Deck tiles is a great project for the first time do-it-yourself type. The product that is used for this project is easy to use, and looks great. The best part is that this project could be done in as little as a day in some cases. If you are unsure about what deck tiles are, or if they are right for you, you can find free samples and ideas at websites and retailers.
The tiles are made of out a high-quality recycled teak, or other type of wood that is attached to a plastic crate mesh material. The slats are fastened with galvanized screws that makes the construction nearly weather proof. The actual tiles are easy to manipulate, cut and move as they are light weight and designed to be interchangeable and portable. If you have a flat surface that already has a product covering like an old deck, even concrete patio, or even a roof-top garden, these tiles will be a great way to easily and cost effectively transform the space.
Installing Deck Tiles Materials List
For installation there is very little that is needed above the actual tiles. The follow is a short list of tools that will come in handy for the project.
- Tiles. It is wise to order approximately 10 percent more than what is needed to allow for cuts that might need to be made.
- Borders. If you are planning on installing a matching border around the perimeter of the tile work you will need to measure to see how much product will be needed.
- Jigsaw. Teak is a very strong and dense type of wood. When making cuts, a regular hand saw might require a lot more effort, and can result in rough looking cuts.
- Hand sander. This should be used after cuts are made to help smooth down edges, and to avoid injury on sharp edges.
- Cardboard. When preparing to make cut, say along a beam or pipe, it is best to use cardboard cutouts that are already cut to the size of the tile. This way, transferring the type if cut that needs to be made is easy and cost effective.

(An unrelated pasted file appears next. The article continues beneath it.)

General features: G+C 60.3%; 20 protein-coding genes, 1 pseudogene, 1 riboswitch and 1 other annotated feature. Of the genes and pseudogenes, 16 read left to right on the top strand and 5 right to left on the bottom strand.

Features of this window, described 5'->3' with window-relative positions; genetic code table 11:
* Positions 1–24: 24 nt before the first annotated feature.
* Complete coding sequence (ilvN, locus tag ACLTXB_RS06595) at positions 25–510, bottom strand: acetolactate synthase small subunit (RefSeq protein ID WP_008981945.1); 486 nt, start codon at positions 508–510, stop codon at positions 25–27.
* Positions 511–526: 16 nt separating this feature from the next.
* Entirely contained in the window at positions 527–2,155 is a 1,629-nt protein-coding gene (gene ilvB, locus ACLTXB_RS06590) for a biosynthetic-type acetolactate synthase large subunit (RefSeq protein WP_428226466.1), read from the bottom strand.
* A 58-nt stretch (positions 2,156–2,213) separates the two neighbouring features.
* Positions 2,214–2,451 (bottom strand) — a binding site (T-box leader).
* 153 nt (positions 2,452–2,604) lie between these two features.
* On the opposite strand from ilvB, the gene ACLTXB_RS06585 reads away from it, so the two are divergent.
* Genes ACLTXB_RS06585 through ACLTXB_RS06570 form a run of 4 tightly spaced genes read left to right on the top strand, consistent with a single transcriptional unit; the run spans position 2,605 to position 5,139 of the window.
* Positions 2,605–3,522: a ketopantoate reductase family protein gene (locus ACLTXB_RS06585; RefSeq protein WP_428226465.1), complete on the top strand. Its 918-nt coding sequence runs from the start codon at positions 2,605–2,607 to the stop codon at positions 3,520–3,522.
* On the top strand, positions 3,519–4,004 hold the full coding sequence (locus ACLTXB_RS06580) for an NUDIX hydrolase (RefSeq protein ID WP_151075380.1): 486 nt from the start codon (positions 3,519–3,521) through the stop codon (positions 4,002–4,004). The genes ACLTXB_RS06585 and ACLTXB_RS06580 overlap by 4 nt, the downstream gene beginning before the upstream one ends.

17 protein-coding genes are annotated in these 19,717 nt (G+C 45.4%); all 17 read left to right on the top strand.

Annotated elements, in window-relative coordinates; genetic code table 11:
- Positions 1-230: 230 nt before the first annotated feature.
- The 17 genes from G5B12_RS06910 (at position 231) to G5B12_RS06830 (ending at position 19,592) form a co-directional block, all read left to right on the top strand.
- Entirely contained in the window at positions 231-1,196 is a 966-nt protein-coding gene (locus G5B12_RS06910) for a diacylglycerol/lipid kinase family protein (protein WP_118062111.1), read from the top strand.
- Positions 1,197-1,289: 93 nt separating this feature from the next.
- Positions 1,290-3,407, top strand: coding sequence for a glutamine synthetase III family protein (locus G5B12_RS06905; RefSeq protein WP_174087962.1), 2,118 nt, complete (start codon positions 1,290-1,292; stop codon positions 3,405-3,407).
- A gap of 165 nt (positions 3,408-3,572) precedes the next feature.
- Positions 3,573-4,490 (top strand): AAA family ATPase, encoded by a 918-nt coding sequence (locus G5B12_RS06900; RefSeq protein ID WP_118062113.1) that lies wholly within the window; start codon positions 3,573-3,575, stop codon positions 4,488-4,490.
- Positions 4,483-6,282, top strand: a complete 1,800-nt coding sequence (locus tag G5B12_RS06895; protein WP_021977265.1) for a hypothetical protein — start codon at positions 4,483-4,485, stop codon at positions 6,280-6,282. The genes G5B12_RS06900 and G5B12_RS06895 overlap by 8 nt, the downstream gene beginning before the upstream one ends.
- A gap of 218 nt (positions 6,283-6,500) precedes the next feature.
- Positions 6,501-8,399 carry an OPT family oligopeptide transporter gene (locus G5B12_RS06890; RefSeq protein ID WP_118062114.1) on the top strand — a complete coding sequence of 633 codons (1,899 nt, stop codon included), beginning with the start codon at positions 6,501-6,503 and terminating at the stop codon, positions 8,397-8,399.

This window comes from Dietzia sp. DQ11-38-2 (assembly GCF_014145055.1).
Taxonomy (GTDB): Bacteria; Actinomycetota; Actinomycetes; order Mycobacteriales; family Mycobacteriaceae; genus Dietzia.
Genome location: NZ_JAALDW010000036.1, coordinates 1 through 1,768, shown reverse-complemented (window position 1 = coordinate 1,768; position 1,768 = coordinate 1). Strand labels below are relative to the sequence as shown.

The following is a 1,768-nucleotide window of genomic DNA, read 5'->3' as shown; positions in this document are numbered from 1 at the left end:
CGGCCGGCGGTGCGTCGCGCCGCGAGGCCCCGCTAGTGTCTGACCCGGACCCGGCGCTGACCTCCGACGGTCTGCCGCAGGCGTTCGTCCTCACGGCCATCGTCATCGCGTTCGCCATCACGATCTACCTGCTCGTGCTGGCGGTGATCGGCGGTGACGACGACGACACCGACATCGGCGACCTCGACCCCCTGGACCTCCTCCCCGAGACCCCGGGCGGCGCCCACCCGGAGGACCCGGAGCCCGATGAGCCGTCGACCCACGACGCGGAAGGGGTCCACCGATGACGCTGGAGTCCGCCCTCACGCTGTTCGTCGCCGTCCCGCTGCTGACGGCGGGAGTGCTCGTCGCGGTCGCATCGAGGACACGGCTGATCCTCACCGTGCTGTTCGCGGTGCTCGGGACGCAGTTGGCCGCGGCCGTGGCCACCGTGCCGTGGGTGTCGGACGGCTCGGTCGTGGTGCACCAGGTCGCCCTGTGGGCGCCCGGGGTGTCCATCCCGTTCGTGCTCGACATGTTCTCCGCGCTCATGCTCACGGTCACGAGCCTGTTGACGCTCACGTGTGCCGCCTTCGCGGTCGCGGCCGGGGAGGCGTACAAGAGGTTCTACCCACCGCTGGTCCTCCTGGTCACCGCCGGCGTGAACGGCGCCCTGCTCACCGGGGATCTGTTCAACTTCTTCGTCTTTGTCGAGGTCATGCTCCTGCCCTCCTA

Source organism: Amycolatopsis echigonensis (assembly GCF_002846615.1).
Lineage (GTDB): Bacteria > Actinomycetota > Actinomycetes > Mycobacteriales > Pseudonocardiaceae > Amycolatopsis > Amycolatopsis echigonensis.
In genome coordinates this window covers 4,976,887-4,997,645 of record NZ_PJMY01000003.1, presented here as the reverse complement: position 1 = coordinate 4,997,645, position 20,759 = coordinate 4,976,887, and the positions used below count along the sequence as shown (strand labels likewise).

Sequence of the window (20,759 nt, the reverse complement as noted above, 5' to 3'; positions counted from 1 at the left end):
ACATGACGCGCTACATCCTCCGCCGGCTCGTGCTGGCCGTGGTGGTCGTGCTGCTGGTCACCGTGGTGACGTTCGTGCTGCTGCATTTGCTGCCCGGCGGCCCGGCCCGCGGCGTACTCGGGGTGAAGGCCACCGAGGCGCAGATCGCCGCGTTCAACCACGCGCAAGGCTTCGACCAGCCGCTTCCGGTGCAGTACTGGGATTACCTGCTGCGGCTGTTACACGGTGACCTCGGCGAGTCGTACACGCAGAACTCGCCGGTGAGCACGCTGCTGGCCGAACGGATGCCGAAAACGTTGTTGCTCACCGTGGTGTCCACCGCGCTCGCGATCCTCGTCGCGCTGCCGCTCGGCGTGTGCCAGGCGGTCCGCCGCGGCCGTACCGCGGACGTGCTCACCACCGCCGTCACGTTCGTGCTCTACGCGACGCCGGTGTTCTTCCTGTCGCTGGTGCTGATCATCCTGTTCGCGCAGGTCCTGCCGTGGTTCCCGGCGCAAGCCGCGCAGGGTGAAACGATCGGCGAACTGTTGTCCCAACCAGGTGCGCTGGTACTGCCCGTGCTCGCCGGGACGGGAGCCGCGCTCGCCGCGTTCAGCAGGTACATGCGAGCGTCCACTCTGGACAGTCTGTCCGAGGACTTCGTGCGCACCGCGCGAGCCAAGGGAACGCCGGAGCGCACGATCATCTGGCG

- Pencil. This is so that you can make markings on tiles if they need to be cut.
- Measuring tape. This is an important tool as you work. Make sure you measure all the aspect of the area you plan to cover, so that you can plan on making necessary adjustments with the tiles.
Tile with a capital “T”
To begin your project you will want to make a capital letter “T” shape. The top of the “T” shape should be a straight wall that the tiles will run along. Tip: make sure you leave enough room for the border if installing one. Then in the middle of the “T” run another line of tiles perpendicular to the first line creating the letter “T.” Once that step is accomplished, you can simply run the rest of the tiles together. They are interlocking with male and female snaps, so there is no need for glue, and if a tile needs to be moved, it is literally a snap to do.
For cuts that need to be made you will need to first measure the area that is going to need an altered tile. Using your tape measure, measure all the specific areas that need to be adjusted. For instance, if the area is a pole, make sure to measure thoroughly around the pole, and then marking them on a cardboard cutout. You should draw the shape that will need to be removed from the tile on the cardboard accurately. Then cut the cardboard to shape, test it, and transfer the results onto the tile. This way you guarantee that your cut is accurate.
Using your jigsaw, carefully cut out the shape that you transferred onto the tile. If a galvanized screw is in the way, you can simply relocate it to another part of the base of the tile. Once done, sand the edges for a smooth finish, and install like the others.
This is a simple project that can make a big difference!
For more detailed information, take a look at this detailed video about how to install deck tiles.
Find out more about deck tiles and how to buy them, and then enjoy your new, low-maintenance outdoor surface this spring!